MC:  Have you seen big changes in the attitude towards homeless people?

TH: In the late 2000s Seattle’s mayor declared a policy of zero tolerance for urban camping and conducted a series of homeless sweeps where they just went and slashed people’s tents open and threw away their stuff without warning. It was brutal. The city backed this up with a narrative of filth and contagion, talking about urine, feces and needles. A protest and survival encampment started in West Seattle on a strip of industrial land with more than 100 people. It got a lot of press and public support before the city came down on it with arrests.

Favorable press coverage presented stories of the people in these encampments in a very humanizing way. People began to support survival camping because they could see that the city was not meeting the need for shelter for homeless people. The city eventually not only legalized homeless encampments, but also created sanctioned encampments on city property. I think we’re in another shift with the Trump era where it’s more acceptable to speak of marginalized people in denigrating ways. There’s a rise in online forums for hate.  Internet tools like “Nextdoor” and others contain talk about homeless people that can get really ugly. These have an impact on political dialogue and how homeless folks and their struggles are regarded.

MC: Do homeless people find a home within their homelessness?

TH: Yes, people find community within their homelessness. They try to achieve community and solidarity in a variety of ways.  Unsanctioned “rogue” encampments like tents on public sidewalks in downtown Seattle—a form of community where people take care of each other. Small indoor shelter sites—homeless people create community through self-management. Sanctioned encampments: some hosted on church property, some on city property. Tiny house villages operating for about 3-4 years, build off the self-managed encampment model, but they’re actually inexpensive independent structures. These are all expressions of community that homeless people create. It’s home to them. It’s a place where they have a feeling of belonging.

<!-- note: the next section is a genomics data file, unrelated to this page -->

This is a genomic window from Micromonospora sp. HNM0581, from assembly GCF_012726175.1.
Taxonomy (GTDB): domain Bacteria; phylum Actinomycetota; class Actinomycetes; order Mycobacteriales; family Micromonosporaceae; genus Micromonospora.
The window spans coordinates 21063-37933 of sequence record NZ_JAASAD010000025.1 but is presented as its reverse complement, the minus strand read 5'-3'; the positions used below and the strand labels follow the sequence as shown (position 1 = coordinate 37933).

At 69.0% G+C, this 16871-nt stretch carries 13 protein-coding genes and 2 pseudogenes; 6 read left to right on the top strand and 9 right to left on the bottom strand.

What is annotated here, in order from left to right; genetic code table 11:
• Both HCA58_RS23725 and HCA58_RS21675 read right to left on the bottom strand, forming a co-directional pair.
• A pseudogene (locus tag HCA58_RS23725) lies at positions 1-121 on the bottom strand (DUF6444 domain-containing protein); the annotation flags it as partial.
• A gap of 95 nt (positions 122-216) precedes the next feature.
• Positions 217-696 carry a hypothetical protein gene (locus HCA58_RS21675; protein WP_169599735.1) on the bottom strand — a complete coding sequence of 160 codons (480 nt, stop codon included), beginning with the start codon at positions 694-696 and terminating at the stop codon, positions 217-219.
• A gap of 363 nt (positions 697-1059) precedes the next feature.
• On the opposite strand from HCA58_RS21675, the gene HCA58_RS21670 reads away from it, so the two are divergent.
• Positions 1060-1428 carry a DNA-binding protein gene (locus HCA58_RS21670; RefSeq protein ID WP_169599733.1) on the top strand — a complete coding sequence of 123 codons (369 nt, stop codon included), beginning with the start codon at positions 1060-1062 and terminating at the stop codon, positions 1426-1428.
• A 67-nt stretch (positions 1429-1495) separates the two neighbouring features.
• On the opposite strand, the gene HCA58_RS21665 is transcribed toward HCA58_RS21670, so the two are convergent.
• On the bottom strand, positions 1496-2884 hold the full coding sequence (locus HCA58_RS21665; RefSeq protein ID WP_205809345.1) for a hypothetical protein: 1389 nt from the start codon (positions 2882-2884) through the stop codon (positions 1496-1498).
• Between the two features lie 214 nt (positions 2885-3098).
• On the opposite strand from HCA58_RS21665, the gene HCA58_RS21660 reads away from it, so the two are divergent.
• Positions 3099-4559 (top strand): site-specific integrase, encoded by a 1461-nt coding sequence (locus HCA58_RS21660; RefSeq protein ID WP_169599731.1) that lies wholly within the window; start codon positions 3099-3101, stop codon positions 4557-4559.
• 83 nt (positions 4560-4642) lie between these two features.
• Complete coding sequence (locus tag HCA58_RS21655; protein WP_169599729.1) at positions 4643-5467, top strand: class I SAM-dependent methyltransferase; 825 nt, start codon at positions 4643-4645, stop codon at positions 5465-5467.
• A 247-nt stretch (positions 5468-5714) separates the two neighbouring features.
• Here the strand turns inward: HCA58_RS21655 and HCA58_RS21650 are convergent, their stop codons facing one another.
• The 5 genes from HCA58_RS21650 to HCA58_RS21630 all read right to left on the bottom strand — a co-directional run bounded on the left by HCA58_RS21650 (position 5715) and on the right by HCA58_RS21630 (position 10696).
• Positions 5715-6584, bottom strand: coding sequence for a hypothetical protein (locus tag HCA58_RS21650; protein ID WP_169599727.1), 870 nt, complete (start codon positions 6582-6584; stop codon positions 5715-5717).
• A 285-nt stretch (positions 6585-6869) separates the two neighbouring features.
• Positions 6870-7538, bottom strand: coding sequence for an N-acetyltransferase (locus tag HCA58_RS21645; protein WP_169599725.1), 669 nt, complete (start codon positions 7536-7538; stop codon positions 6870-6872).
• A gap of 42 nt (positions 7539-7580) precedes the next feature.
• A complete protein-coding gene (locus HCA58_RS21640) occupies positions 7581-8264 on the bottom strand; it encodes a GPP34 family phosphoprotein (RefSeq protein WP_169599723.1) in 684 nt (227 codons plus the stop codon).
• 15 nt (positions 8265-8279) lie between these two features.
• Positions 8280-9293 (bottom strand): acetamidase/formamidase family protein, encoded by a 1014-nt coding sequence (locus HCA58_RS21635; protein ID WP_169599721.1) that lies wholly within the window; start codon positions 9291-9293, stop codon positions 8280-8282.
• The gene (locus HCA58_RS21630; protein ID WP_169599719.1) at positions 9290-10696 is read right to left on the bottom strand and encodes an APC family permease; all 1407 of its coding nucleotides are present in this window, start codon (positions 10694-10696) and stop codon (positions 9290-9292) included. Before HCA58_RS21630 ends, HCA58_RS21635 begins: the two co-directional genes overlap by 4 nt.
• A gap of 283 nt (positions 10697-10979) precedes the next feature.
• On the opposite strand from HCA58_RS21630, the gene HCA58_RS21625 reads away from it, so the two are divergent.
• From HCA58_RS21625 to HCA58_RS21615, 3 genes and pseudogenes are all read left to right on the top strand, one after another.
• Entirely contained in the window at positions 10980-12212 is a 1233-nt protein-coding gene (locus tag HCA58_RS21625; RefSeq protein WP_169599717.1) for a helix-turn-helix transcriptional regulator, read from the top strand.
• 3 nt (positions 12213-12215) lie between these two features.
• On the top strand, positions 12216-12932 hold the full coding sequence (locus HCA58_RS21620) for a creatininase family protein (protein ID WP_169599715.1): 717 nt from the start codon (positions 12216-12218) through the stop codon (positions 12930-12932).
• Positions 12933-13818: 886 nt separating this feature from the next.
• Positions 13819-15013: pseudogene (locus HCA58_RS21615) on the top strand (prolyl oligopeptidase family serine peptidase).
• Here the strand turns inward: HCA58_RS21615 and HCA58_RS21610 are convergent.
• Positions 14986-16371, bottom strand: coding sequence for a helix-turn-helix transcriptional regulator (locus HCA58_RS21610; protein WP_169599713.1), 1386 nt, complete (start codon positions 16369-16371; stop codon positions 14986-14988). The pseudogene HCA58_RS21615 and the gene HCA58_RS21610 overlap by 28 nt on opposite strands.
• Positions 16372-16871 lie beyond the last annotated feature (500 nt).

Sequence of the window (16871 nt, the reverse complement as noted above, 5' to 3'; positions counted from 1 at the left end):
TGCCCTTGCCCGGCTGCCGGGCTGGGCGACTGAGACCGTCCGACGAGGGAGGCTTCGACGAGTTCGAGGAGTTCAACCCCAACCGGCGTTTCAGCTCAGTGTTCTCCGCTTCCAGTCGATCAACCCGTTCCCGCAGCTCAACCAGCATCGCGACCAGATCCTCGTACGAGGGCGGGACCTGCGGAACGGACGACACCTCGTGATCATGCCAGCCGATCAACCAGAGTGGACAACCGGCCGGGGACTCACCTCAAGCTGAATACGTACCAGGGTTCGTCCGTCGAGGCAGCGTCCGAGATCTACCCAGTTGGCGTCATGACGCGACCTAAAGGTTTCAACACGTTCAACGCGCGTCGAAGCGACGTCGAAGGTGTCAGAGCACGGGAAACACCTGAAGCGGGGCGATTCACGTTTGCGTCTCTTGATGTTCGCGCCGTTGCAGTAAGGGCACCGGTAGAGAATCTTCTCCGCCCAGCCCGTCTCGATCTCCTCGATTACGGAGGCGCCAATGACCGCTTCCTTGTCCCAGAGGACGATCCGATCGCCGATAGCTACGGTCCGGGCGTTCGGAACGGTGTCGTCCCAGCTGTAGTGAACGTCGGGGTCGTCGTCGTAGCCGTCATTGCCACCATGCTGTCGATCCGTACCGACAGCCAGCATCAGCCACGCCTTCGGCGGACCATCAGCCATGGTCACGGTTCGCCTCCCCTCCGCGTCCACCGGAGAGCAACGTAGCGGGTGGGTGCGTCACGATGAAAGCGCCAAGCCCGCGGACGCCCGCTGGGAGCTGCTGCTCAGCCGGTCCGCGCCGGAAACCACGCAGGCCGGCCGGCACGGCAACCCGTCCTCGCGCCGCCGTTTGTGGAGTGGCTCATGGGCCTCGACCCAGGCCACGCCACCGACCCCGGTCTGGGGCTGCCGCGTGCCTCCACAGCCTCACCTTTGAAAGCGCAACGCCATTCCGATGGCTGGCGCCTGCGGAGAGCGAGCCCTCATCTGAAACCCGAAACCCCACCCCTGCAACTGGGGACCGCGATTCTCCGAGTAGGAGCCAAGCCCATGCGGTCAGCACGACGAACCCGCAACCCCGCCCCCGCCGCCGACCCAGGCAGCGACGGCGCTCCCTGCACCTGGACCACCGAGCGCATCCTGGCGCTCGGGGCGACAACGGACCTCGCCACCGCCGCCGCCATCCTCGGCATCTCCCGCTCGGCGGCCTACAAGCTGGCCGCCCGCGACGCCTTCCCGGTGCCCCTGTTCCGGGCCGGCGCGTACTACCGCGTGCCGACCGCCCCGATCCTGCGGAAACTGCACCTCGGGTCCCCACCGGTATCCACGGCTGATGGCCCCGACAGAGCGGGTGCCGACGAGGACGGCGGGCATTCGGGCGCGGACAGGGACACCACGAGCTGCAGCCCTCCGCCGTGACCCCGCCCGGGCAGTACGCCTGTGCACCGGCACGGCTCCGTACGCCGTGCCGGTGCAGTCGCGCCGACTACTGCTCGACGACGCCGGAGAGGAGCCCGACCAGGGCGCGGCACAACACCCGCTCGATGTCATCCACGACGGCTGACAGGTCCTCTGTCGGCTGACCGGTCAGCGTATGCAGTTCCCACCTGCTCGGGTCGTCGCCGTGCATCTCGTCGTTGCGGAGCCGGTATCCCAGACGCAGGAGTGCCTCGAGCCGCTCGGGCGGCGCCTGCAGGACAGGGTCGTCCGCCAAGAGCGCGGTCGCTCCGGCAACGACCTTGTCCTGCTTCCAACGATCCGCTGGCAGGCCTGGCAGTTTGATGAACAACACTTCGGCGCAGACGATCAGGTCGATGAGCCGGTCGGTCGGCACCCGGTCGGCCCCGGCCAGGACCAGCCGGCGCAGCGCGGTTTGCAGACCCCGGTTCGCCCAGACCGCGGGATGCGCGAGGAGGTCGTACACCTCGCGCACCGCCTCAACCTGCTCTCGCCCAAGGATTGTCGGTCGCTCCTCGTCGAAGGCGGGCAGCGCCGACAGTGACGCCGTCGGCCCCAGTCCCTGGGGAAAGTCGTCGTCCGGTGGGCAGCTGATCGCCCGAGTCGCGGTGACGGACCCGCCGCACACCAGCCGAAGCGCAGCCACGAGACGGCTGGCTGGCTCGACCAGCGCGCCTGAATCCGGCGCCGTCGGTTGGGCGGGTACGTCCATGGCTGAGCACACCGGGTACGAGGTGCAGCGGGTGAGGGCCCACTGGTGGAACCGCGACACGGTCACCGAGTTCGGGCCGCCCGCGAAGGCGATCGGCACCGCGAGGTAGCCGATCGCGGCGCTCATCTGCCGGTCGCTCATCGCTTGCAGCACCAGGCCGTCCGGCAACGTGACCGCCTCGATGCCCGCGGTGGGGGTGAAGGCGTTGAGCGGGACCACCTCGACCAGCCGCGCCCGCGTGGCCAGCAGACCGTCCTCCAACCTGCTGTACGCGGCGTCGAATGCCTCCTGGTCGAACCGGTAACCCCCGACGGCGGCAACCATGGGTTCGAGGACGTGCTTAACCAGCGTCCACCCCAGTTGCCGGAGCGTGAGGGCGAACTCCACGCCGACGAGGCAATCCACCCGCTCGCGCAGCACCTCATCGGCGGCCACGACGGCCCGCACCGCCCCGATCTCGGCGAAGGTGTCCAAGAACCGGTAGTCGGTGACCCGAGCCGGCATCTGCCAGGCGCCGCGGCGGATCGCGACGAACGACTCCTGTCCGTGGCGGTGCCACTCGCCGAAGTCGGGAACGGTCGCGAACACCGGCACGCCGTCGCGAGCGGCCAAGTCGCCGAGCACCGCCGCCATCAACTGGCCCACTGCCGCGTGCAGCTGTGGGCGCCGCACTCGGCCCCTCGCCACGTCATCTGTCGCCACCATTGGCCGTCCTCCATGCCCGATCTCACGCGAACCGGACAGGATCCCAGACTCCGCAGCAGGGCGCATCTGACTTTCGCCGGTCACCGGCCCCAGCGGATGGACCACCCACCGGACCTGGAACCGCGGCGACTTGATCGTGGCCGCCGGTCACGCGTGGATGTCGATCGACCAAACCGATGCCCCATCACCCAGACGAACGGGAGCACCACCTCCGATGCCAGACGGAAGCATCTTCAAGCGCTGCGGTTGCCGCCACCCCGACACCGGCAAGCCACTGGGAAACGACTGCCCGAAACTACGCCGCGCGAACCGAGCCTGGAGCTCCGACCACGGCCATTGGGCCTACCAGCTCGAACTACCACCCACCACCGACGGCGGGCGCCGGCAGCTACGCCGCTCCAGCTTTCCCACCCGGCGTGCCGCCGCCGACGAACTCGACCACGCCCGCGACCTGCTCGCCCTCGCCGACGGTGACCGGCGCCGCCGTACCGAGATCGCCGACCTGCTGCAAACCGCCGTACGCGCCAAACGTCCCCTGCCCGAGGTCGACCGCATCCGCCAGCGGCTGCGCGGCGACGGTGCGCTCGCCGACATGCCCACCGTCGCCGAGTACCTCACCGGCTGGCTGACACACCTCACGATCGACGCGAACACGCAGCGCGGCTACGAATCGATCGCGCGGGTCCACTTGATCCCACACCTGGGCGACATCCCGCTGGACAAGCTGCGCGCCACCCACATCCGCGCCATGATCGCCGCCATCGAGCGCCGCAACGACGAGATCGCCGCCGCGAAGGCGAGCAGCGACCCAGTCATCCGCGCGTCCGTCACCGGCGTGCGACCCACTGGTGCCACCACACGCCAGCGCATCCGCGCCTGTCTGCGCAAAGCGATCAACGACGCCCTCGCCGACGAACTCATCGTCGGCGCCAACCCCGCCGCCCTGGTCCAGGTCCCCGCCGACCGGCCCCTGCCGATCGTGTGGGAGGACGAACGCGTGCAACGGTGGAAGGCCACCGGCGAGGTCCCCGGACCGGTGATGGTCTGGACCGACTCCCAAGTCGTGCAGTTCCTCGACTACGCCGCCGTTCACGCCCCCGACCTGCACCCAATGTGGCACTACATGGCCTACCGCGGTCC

MC: What would you tell someone who’s bothered seeing a homeless person on the street?

TH: I would challenge them to have some empathy—put yourself in another person’s shoes.  A major feeder of homelessness is the foster care system. People abused as kids go into the foster care system, often with a lot of negative experiences. At 18, they’re set loose without any support.  There is a lot of trauma that goes with that. Being homeless itself is very traumatic. Trauma can be paralyzing. You lose your tenacity to think past the present moment. You’re in fight or flight survival mode all the time.

I realize that the everyday issues I contend with pale in comparison to what people on the street are going through.  The mental health system has failed them. The judicial system has failed them. The foster care system has failed them. The prison system has failed them. Any human services social safety net has been eroded to ridiculous scarcity ever since the Reagan era.

You see somebody miserable on the street, and the self-comforting tendency is to tell ourselves well it must somehow be their fault. Somehow they deserve to be there. It’s their personal failing. Sometimes that’s true, but in the majority of cases it’s not due to personal failure, it’s due to massive system failure.

I think it’s fine to get angry at what you see on the street—what we see on the street is not right in any shape or form. But we have to remember that it is a system failure that brought us to this point. We should be angry about that, and not at the homeless person trying to survive.

To read Real Change online:

Matt Crichton is a math support specialist at Elma High School and a returned Peace Corps Volunteer.